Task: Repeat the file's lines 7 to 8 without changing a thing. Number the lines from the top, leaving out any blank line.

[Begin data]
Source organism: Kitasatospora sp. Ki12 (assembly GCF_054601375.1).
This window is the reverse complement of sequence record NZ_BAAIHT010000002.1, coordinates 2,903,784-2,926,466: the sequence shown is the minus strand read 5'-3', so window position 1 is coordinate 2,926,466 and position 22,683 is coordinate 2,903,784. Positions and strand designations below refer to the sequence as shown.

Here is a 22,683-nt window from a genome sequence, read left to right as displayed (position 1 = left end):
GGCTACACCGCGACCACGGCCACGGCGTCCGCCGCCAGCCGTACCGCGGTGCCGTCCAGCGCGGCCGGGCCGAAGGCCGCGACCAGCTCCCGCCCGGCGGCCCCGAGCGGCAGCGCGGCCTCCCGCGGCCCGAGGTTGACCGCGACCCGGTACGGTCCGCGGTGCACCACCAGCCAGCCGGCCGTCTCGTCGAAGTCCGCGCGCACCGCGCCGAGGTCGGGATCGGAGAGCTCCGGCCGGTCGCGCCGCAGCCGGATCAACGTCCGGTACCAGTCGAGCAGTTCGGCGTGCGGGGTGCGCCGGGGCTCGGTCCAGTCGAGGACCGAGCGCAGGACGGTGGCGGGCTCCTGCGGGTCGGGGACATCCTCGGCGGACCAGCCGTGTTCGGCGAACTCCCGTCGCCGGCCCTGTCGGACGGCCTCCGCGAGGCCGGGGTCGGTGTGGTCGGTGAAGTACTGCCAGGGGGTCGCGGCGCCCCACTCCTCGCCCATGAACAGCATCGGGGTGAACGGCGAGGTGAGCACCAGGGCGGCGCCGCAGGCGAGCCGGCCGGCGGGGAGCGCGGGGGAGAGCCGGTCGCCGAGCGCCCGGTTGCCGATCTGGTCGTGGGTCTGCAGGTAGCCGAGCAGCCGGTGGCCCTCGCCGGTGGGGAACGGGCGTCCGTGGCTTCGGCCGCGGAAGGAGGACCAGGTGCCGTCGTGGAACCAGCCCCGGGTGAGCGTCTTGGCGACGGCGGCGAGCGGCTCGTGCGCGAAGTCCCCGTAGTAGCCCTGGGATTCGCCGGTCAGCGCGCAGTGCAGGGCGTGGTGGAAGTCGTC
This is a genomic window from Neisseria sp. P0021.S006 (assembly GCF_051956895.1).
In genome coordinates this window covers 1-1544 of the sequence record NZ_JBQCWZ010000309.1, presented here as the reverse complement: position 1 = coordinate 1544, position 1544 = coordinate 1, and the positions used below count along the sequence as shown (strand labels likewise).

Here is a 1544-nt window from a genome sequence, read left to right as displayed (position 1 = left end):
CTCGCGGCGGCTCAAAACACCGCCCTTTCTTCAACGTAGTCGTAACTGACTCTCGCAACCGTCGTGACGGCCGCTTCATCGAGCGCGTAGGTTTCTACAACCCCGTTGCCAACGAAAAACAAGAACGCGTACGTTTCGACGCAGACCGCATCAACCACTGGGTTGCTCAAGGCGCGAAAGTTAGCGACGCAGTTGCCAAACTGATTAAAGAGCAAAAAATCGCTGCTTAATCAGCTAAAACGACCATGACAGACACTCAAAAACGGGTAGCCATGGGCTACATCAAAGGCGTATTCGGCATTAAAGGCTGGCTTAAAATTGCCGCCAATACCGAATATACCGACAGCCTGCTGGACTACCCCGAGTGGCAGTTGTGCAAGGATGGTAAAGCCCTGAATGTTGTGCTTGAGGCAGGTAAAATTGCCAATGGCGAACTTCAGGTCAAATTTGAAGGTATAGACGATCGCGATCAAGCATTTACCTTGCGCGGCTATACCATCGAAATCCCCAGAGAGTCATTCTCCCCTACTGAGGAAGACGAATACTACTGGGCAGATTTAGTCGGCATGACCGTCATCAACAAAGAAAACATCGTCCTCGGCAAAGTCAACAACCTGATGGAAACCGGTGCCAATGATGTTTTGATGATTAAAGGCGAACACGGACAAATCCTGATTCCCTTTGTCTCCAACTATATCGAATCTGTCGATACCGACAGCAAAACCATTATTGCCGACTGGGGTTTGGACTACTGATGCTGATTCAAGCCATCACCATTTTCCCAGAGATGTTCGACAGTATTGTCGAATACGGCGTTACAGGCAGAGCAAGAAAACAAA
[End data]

Here is a 1544-nt window from a genome sequence, read left to right as displayed (position 1 = left end):
CTCGCGGCGGCTCAAAACACCGCCCTTTCTTCAACGTAGTCGTAACTGACTCTCGCAACCGTCGTGACGGCCGCTTCATCGAGCGCGTAGGTTTCTACAACCCCGTTGCCAACGAAAAACAAGAACGCGTACGTTTCGACGCAGACCGCATCAACCACTGGGTTGCTCAAGGCGCGAAAGTTAGCGACGCAGTTGCCAAACTGATTAAAGAGCAAAAAATCGCTGCTTAATCAGCTAAAACGACCATGACAGACACTCAAAAACGGGTAGCCATGGGCTACATCAAAGGCGTATTCGGCATTAAAGGCTGGCTTAAAATTGCCGCCAATACCGAATATACCGACAGCCTGCTGGACTACCCCGAGTGGCAGTTGTGCAAGGATGGTAAAGCCCTGAATGTTGTGCTTGAGGCAGGTAAAATTGCCAATGGCGAACTTCAGGTCAAATTTGAAGGTATAGACGATCGCGATCAAGCATTTACCTTGCGCGGCTATACCATCGAAATCCCCAGAGAGTCATTCTCCCCTACTGAGGAAGACGAATACTACTGGGCAGATTTAGTCGGCATGACCGTCATCAACAAAGAAAACATCGTCCTCGGCAAAGTCAACAACCTGATGGAAACCGGTGCCAATGATGTTTTGATGATTAAAGGCGAACACGGACAAATCCTGATTCCCTTTGTCTCCAACTATATCGAATCTGTCGATACCGACAGCAAAACCATTATTGCCGACTGGGGTTTGGACTACTGATGCTGATTCAAGCCATCACCATTTTCCCAGAGATGTTCGACAGTATTGTCGAATACGGCGTTACAGGCAGAGCAAGAAAACAAA